Sort your workspace

How does your workspace look? Is it tidy and neat, or a teetering pile of books and paperwork? Maybe you have more than one workspace, or work out of a rucksack? Perhaps everything you need lives on your phone? Has home working brought more challenges – and more to keep in order?

However, and wherever, you work it’s useful to have a clear out; including if most of your work is currently happening online and/or from a home ‘office’.

If you’ve had a particularly busy time last year, or if you feel things are on top of you, then you may want to take the next couple of days to de-clutter and organise. You can make it more bearable by listening to music, or some of your favourite research podcasts.

That might include:
– sorting through your computer to ensure all your folders are up to date, with the right stuff in the right places, and any duplicates or no-longer-useful documents archived or deleted; with pending tasks clearly indicated. I admit this might take much longer than a couple of days and it’s okay to schedule this across the coming weeks as something you do for a short time each day until everything is more organised.
– If you have any work that needs filing (on or offline) you could sort this now, or make a note of what needs organising and manage that in the next few days/weeks. A checklist of what needs tidying that you can tick off brings order and can feel very satisfying.
– If you have a dedicated workspace, go through this identifying what needs recycling, shredding, recycling, or throwing away.
– If you mostly work out of a rucksack then empty your bag, throw away any rubbish, recycle old paperwork, and ensure it’s only got the essentials you need inside it (this might be worth doing if you’ve shifted online and last checked your bags several months ago!).
– Books, folders and files can be put back into their correct places (particularly if you have a home office and work has ‘spread’ all over the house). You might want to review if everything is where you need it (and make a note if you make any changes so this time next week you won’t be hunting around for essential information).
– For those working at home who don’t have a dedicated work space you may want to create an area where you can work comfortably, including noting your background, lighting and comfort if you’ll be based there for most of the day or evening.
– If you wear a uniform for work, or just have different outfits for different jobs you can go through your closet and work out what things are torn and need mending, what can go to the charity shop, and if there are any new items you need to buy or save for.
– If your office has a cleaner they’ll be able to work more effectively if you’ve tidied up. But you may still want to clean any equipment you use (computers, laptops etc) and wipe down, dust and hoover your workspace.

You may already follow a cleaning system, if so recommend who helps you keep on top of clutter in the comments. If you want to share your before and after cleaning pics (so long as they don’t contain any research-identifying information) post on Instagram or Twitter using the hashtag #ResearcherRenew People have particularly recommended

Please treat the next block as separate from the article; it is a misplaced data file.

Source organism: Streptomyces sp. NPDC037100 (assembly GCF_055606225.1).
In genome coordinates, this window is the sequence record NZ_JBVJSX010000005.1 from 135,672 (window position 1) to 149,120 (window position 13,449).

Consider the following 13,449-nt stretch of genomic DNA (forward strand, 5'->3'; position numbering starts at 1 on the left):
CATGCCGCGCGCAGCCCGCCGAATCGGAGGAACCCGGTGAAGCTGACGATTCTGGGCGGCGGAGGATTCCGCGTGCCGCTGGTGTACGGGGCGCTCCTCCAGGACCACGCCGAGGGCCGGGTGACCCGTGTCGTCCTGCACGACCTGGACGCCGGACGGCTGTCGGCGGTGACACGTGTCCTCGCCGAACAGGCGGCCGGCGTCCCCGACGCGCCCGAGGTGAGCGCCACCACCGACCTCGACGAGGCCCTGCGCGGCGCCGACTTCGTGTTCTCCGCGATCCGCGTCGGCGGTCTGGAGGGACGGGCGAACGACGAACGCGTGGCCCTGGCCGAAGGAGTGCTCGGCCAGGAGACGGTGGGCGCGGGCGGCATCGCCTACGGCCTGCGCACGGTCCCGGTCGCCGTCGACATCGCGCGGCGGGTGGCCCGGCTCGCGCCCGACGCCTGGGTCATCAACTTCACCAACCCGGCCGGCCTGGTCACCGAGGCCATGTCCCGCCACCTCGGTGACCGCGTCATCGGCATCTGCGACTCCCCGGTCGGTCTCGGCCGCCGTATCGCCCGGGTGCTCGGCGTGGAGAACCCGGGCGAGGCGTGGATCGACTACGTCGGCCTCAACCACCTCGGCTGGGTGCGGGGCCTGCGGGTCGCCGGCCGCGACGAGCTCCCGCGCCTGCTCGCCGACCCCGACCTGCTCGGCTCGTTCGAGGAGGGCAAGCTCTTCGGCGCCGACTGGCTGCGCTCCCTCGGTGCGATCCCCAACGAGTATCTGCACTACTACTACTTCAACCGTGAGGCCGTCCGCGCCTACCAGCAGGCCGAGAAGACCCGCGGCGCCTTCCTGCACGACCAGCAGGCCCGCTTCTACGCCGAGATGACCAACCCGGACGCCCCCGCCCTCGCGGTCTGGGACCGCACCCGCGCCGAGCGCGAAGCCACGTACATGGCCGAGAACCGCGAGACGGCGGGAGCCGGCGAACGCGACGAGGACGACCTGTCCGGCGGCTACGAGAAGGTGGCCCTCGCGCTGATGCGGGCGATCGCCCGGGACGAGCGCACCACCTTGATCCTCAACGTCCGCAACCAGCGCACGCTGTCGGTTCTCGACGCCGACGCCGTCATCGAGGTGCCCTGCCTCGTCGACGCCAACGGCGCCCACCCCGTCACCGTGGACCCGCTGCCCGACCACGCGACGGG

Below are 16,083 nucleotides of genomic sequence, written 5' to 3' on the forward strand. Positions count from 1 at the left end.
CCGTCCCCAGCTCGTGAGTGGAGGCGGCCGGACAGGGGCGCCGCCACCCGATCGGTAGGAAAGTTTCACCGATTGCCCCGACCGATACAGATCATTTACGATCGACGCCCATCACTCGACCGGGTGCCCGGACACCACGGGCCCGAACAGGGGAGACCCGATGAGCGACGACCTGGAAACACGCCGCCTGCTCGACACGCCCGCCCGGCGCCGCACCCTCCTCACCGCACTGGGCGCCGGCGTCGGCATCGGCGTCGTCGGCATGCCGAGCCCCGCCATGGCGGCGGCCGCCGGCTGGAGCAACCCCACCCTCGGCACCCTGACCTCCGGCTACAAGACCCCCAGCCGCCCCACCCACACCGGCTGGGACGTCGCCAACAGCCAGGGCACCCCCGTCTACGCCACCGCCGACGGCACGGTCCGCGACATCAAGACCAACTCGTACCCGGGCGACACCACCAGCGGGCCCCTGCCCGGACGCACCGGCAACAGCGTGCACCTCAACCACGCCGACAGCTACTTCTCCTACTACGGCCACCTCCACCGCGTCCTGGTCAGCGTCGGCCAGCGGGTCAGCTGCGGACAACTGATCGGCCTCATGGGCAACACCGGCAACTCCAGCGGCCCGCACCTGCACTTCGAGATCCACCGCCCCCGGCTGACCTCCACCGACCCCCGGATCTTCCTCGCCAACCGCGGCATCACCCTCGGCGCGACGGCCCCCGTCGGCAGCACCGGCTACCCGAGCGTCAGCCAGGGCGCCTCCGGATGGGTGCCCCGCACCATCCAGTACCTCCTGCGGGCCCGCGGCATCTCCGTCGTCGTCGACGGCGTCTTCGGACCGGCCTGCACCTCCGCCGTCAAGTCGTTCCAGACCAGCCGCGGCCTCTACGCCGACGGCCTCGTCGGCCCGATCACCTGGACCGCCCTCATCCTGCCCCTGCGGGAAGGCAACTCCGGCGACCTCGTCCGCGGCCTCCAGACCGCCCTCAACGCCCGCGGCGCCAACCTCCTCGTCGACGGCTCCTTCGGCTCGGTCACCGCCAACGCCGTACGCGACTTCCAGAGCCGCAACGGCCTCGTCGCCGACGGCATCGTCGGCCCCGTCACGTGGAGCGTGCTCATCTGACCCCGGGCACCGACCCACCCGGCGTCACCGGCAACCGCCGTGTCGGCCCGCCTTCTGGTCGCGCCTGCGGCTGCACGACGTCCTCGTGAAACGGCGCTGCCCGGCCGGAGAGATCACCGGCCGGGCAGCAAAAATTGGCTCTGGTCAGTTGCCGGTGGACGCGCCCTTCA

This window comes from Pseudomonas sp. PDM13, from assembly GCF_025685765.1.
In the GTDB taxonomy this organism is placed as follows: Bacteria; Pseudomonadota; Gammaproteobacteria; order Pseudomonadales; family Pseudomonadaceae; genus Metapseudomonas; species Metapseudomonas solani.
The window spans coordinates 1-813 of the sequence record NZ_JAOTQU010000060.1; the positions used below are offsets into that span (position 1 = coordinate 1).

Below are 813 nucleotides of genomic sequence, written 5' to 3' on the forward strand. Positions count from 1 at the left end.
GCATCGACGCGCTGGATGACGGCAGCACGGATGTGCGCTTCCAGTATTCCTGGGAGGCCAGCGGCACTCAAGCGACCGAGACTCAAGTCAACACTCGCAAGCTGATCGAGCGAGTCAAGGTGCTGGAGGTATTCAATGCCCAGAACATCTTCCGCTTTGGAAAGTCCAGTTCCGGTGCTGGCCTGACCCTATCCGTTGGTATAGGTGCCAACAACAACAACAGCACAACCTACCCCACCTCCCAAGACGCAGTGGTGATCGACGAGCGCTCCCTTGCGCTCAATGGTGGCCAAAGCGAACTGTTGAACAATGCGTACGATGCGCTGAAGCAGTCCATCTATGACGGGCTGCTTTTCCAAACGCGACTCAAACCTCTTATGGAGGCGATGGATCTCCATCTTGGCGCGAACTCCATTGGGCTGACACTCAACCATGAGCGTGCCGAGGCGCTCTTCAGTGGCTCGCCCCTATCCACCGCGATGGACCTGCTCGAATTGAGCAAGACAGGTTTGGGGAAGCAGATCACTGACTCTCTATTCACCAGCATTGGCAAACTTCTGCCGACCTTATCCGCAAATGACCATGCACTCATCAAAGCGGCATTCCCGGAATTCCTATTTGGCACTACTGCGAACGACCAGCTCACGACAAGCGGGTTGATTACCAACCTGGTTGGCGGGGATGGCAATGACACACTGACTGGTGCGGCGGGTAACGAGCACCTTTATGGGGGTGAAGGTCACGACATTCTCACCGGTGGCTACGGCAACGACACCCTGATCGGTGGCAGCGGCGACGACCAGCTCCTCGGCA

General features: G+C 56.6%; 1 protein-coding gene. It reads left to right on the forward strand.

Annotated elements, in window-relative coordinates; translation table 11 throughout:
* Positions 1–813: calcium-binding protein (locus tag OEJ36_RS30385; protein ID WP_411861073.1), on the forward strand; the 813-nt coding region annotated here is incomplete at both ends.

Marie Kondo
Apartment Therapy by Maxwell Ryan
Everything You Need To Completely Clean With ADHD by René Brooks

If you found this difficult
If you’re overwhelmed at work or home with clutter you may not know how to sort it, and may also feel embarrassed or ashamed. If you have a friend or colleague that might help you this could be a good way to feel more in control at the start of the year. Not everyone has the budget for a cleaner, but if you do this could be a bonus (and it’s possible to hire cleaners as a one-off job if you need assistance to get your home or work space feeling more liveable).

If you can build in time to get on top of your work it will pay off as you’ll know what needs doing, you’ll be able to throw out what isn’t needed (physically or metaphorically), and feel less anxious and guilty. Remember if this task is a big ask for you to build in reward times so you recognise what you’re managing. And also note that keeping your research and workspaces tidy and organised is part of a researcher’s job. It is still necessary work.

Next steps
Having tidied your workspace you might want to decorate it with flowers, photos, art work, certificates or positive images or messages. Looking back to the previous activity where you celebrated your achievements there may be some key moments from the past year you want to celebrate. Or perhaps introduce a space on your wall where you record each month what is going well or what you have to look forward to.

If you work from home have somewhere to relax, feel comfortable and enjoy your downtime is essential. It might be a separate room or the corner of your bedroom/office etc. Here you might keep books, an ornament or plant, a blanket, and a space to have a drink and snack.

Before you finish this task, grab your diary or planner and block out a half or full day per month where you can do a quick clean up – preventing a backlog of mess that overwhelms you. Some people find, having created a tidy workspace, they maintain this with a daily tidy up before they leave their workspace and a weekly check around to ensure everything is kept in order.

Remember this is NOT a task that can be done as quick one-off. Today’s activity is designed to get you thinking of how to live more comfortably without adding to your stress levels and you should pace yourself over time to schedule tidying and cleaning into your life as and when you feel able to do so.

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